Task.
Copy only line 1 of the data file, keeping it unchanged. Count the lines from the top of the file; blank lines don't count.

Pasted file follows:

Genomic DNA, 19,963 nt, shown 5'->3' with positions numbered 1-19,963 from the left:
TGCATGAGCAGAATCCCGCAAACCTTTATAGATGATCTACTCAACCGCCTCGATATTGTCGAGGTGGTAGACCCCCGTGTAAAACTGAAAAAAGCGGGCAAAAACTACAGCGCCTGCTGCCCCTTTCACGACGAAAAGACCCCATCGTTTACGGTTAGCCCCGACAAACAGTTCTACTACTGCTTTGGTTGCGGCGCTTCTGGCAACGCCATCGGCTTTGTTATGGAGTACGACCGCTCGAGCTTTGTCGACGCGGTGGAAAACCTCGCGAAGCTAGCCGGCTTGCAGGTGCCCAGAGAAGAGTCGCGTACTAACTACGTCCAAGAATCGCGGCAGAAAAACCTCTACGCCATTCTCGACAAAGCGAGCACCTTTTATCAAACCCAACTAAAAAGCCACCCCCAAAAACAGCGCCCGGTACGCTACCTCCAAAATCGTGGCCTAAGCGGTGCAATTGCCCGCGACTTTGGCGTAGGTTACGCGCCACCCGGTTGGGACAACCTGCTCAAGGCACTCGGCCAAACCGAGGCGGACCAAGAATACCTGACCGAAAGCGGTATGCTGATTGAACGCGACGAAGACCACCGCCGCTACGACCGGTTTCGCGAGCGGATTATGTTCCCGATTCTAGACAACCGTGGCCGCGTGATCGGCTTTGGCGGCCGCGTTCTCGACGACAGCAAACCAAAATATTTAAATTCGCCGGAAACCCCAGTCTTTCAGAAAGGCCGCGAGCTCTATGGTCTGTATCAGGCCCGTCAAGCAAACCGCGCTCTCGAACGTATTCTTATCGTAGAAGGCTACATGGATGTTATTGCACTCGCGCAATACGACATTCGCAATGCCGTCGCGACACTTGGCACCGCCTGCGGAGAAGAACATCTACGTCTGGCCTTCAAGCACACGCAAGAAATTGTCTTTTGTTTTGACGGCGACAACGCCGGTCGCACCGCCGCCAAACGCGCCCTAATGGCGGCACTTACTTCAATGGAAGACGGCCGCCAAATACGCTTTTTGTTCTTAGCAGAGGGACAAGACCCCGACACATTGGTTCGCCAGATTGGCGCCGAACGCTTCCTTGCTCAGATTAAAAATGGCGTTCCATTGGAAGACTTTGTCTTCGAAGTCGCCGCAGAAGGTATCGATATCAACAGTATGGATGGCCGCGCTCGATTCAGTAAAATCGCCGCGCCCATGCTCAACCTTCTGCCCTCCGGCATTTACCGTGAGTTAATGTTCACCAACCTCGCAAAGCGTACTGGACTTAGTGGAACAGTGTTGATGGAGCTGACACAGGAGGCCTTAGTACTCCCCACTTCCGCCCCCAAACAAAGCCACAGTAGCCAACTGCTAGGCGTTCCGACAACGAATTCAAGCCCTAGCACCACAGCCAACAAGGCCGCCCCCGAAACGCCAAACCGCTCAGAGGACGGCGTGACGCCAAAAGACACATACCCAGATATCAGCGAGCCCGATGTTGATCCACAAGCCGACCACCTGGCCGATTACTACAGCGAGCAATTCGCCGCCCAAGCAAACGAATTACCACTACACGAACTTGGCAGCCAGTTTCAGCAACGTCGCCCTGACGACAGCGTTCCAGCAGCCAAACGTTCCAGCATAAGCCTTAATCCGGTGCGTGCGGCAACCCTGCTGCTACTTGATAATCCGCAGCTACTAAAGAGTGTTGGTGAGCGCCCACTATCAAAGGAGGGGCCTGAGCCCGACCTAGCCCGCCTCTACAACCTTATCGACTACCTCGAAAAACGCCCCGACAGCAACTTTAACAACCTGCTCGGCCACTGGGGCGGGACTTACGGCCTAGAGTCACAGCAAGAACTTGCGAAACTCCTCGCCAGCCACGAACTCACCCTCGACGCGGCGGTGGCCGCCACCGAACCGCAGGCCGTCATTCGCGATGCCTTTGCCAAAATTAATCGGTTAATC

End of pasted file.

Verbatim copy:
Genomic DNA, 19,963 nt, shown 5'->3' with positions numbered 1-19,963 from the left: